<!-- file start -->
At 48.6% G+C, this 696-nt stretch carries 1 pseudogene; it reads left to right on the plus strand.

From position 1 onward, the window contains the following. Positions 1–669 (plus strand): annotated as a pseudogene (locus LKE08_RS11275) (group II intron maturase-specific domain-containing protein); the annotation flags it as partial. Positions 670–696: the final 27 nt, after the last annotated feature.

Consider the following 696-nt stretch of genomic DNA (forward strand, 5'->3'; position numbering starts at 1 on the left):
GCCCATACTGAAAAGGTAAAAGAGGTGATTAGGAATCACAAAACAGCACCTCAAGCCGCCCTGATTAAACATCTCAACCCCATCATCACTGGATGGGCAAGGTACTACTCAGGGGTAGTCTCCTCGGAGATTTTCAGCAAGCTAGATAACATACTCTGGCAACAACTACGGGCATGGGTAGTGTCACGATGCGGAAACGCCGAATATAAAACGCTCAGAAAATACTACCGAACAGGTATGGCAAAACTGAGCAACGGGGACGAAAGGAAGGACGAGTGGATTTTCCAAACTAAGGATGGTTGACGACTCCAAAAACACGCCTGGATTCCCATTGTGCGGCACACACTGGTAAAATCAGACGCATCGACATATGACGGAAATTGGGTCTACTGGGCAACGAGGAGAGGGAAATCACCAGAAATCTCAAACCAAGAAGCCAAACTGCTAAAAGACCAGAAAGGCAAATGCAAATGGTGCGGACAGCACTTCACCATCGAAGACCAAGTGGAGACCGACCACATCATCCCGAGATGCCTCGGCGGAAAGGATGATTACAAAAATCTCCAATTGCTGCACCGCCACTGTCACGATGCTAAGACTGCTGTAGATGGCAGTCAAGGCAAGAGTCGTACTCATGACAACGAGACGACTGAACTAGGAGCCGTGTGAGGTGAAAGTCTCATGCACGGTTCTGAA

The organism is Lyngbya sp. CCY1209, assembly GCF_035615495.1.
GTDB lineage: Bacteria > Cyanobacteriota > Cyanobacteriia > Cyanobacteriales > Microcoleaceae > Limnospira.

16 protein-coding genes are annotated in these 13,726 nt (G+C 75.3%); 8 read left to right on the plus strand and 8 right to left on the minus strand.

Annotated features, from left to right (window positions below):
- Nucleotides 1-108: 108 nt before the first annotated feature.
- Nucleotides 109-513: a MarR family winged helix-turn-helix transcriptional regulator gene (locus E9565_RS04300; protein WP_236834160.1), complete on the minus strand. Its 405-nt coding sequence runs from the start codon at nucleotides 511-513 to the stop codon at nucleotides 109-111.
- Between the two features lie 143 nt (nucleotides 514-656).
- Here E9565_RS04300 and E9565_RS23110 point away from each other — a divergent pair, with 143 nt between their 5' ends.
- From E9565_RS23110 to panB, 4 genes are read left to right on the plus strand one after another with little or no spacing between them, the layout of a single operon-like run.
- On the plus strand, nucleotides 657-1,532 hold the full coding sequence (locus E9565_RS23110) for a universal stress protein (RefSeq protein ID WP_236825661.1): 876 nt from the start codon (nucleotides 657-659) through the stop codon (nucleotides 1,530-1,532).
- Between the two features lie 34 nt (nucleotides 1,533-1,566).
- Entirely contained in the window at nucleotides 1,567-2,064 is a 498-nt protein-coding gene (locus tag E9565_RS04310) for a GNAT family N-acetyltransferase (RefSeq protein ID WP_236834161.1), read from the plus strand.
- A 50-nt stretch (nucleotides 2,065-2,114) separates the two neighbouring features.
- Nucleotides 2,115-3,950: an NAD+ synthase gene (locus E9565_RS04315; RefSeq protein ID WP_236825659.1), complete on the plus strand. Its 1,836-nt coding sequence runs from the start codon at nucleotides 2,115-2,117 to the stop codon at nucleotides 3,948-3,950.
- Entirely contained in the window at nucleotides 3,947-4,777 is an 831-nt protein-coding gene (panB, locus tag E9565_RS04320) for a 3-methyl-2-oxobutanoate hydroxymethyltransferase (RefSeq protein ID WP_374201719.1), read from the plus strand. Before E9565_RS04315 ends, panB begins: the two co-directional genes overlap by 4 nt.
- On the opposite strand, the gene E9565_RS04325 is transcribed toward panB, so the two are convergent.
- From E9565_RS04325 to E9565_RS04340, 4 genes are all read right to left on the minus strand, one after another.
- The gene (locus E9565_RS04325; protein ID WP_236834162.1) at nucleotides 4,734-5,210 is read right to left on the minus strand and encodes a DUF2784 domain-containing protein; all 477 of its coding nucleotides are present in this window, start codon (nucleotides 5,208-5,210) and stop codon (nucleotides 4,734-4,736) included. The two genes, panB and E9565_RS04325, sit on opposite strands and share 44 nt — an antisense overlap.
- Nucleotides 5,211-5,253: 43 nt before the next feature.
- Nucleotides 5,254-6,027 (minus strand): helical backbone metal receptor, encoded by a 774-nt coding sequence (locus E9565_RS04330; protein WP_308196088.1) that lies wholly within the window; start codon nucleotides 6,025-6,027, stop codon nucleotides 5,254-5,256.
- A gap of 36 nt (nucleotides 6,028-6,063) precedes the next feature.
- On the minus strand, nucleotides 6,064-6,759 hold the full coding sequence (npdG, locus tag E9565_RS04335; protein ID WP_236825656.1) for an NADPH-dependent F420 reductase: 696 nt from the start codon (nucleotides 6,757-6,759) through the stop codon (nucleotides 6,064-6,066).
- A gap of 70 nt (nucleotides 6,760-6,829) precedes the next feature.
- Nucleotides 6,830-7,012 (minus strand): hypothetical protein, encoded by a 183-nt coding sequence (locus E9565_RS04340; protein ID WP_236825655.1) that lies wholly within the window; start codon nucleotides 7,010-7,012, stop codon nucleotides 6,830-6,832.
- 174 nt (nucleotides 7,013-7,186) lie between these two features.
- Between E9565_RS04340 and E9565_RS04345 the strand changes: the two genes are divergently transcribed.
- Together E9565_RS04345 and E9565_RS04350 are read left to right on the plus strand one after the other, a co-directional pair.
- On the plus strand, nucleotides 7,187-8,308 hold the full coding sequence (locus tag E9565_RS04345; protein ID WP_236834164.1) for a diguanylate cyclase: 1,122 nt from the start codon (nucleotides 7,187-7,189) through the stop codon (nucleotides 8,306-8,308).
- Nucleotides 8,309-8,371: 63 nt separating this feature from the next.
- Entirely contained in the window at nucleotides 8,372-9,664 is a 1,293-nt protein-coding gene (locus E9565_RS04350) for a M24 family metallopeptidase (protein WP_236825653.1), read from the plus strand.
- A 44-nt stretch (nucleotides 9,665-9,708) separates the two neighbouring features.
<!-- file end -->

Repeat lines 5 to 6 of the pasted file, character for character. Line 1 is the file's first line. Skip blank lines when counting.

The organism is Lyngbya sp. CCY1209, assembly GCF_035615495.1.
GTDB lineage: Bacteria > Cyanobacteriota > Cyanobacteriia > Cyanobacteriales > Microcoleaceae > Limnospira.